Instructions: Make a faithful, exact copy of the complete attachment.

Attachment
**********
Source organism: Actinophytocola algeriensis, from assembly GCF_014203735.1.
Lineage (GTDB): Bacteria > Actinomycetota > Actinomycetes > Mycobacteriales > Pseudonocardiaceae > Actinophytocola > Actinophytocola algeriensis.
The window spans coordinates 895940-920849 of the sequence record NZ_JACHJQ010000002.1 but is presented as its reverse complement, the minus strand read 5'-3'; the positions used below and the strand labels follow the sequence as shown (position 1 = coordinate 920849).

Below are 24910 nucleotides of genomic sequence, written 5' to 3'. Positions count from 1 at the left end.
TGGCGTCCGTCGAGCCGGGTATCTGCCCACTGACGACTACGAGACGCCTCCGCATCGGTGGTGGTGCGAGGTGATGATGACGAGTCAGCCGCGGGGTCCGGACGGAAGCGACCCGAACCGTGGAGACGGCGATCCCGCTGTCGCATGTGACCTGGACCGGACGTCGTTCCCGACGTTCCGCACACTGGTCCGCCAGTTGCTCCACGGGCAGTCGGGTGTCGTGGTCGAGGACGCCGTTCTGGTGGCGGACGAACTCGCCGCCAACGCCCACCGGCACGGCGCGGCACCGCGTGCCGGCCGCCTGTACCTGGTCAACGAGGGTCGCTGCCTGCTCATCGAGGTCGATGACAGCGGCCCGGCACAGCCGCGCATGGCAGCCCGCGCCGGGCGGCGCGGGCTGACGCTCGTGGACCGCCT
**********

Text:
Source organism: Actinophytocola algeriensis, from assembly GCF_014203735.1.
Lineage (GTDB): Bacteria > Actinomycetota > Actinomycetes > Mycobacteriales > Pseudonocardiaceae > Actinophytocola > Actinophytocola algeriensis.
The window spans coordinates 895940-920849 of the sequence record NZ_JACHJQ010000002.1 but is presented as its reverse complement, the minus strand read 5'-3'; the positions used below and the strand labels follow the sequence as shown (position 1 = coordinate 920849).

Below are 24910 nucleotides of genomic sequence, written 5' to 3'. Positions count from 1 at the left end.
TGGCGTCCGTCGAGCCGGGTATCTGCCCACTGACGACTACGAGACGCCTCCGCATCGGTGGTGGTGCGAGGTGATGATGACGAGTCAGCCGCGGGGTCCGGACGGAAGCGACCCGAACCGTGGAGACGGCGATCCCGCTGTCGCATGTGACCTGGACCGGACGTCGTTCCCGACGTTCCGCACACTGGTCCGCCAGTTGCTCCACGGGCAGTCGGGTGTCGTGGTCGAGGACGCCGTTCTGGTGGCGGACGAACTCGCCGCCAACGCCCACCGGCACGGCGCGGCACCGCGTGCCGGCCGCCTGTACCTGGTCAACGAGGGTCGCTGCCTGCTCATCGAGGTCGATGACAGCGGCCCGGCACAGCCGCGCATGGCAGCCCGCGCCGGGCGGCGCGGGCTGACGCTCGTGGACCGCCT